NEW YORK—Edelman has the strongest employer brand in the North American public relations business, with more than 1,000 respondents to our Best Agencies to Work For survey citing the world’s largest independent among the top three agencies they would most like to work for if they had to leave their current firm.

Edelman received almost twice as many votes as the second strongest employer brand, Weber Shandwick, which was selected by almost 550 respondents—ahead of Ketchum (348), Ogilvy (291), Golin (272), and FleishmanHillard (267).

But the majority of respondents to the survey are quite happy where they are: close to 2,000 answered either “none” or that the question was not applicable—another 200 indicated that they would go in-house rather than join another agency and close to 50 said they would start their own agency rather than going to work for another firm.

(Others were even more adamant: some variation of “I would leave the industry” was cited more than 50 times.)

The top 10 agencies (based on a points system, with more points for a first choice position than a second or third choice):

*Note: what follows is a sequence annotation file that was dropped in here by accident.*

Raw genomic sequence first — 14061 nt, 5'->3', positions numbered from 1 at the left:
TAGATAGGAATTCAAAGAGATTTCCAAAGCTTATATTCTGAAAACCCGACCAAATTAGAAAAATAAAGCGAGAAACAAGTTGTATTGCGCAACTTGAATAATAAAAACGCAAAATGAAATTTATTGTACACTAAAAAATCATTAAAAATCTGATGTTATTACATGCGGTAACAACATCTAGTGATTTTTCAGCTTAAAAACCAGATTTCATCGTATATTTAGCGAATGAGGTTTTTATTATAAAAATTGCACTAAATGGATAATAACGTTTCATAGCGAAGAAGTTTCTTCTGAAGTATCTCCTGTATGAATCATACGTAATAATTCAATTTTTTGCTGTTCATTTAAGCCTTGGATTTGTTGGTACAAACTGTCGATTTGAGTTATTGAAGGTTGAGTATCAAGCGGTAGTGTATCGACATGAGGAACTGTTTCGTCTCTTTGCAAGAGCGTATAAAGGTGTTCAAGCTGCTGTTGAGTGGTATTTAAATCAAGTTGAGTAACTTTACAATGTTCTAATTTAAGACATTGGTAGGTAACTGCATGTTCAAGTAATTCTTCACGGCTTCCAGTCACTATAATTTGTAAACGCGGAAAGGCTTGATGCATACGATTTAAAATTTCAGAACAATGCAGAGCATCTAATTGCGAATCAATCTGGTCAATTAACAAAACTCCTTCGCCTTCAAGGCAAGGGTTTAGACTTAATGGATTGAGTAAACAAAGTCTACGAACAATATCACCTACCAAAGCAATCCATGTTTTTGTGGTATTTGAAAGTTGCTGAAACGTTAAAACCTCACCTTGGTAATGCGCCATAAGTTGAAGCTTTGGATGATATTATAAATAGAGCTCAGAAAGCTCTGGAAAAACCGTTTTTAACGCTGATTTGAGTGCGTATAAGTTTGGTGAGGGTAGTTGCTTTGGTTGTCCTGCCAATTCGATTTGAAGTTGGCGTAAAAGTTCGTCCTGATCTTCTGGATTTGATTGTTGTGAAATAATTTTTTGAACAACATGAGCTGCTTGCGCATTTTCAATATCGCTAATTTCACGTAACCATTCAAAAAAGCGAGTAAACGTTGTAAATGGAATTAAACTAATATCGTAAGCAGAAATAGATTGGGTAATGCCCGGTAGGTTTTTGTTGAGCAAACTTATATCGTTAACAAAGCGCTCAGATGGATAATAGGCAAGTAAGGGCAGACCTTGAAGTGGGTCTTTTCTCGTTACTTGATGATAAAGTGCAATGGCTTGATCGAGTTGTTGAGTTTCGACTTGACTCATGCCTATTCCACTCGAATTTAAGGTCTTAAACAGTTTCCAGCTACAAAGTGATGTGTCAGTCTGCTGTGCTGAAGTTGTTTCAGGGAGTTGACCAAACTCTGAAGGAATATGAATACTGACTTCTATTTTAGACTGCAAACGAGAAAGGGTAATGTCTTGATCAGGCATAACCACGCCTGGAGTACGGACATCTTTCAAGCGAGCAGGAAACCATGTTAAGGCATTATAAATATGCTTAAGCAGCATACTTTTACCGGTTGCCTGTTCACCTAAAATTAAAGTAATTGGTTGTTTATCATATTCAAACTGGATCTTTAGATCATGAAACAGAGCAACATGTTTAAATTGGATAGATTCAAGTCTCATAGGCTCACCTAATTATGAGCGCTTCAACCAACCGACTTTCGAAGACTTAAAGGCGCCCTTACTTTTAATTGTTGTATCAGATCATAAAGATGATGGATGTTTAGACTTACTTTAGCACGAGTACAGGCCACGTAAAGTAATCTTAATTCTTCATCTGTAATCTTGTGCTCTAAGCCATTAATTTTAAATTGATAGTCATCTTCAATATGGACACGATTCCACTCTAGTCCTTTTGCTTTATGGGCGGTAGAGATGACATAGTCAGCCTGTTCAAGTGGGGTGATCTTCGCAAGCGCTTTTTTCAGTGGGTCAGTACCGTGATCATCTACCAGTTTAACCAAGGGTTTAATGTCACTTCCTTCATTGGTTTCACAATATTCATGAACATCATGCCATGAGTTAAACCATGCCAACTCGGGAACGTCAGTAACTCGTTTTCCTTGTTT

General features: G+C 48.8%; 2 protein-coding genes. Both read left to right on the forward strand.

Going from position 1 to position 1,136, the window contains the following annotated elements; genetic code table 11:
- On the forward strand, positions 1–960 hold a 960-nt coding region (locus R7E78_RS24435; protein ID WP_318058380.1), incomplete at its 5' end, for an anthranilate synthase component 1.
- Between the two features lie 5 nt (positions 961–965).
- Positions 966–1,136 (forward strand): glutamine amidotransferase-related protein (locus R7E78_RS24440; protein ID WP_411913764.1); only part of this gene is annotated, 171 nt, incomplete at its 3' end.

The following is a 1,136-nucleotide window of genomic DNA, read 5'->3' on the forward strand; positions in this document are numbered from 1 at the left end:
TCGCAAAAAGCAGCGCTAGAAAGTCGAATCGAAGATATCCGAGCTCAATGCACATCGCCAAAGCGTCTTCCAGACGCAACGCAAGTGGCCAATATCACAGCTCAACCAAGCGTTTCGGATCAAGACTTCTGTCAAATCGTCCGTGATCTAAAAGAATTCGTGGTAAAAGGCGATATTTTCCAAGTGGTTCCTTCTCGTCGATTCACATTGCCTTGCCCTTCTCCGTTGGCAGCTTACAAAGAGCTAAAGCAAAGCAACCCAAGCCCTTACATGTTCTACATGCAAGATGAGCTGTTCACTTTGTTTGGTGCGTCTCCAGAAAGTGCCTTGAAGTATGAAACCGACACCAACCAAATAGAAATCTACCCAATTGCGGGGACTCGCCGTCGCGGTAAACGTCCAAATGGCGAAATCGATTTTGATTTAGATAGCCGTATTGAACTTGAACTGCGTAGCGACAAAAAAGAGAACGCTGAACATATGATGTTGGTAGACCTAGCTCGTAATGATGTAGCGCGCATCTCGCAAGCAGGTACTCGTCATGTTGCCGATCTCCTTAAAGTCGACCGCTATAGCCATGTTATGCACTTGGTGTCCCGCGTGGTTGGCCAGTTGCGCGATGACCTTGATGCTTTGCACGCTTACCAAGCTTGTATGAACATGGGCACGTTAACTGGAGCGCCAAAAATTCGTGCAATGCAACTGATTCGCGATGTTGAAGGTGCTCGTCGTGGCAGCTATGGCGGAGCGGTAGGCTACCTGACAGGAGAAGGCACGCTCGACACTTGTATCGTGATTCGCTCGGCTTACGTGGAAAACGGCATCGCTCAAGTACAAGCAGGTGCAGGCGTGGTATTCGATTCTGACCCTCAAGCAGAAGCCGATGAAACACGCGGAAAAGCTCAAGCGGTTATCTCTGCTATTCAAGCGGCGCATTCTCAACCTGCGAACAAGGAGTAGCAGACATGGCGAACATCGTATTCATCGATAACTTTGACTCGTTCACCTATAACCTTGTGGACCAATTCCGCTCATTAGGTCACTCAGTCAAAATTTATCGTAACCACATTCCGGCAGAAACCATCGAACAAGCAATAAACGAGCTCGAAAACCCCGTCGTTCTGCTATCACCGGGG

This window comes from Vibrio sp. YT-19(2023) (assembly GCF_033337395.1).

1. Edelman -- 2488
  2. Weber Shandwick -- 1243
  3. Ketchum -- 738
  4. Golin -- 606
  5. Ogilvy PR -- 588
  6. FleishmanHillard -- 512
  7. Burson-Marsteller -- 219
  8. Olson Engage -- 170
  9. MSLGroup -- 156
  10. Cohn & Wolfe -- 145

Chicago-based Olson Engage was the only non-multinational to crack the top 10 list, with a strong employer brand than a handful of the global giants. Other leading midsize and independent agencies included:

  1. Olson Engage -- 170
  2. M Booth -- 128
  3. Zeno -- 114
  4. Allison+Partners -- 104
  5. Outcast -- 97
  6. InVentiv Health -- 87
  7. Brunswick -- 84
  8. PadillaCRT -- 76
  9. MWW -- 75
  10. Hunter PR -- 73
    Shift Communications -- 73
    Text 100 -- 73

Despite the wording of the question—which asked about other PR agencies—many respondents selected firms from adjacent industries, including digital specialists (Digitas was the most popular, scoring 81) and ad agencies (Leo Burnett led the way with a score of 64).

“At a time when the competition for talent is more fierce than ever, a strong employer brand is critical, and this survey suggests that several major agencies are just not top-of-mind for potential employees,” says Paul Holmes, founder and CEO of The Holmes Report. “Many of the agencies on this list need to work harder on marketing themselves within their own industry, to recruiting their own people to tell their stories and to reaching out to potential recruits.”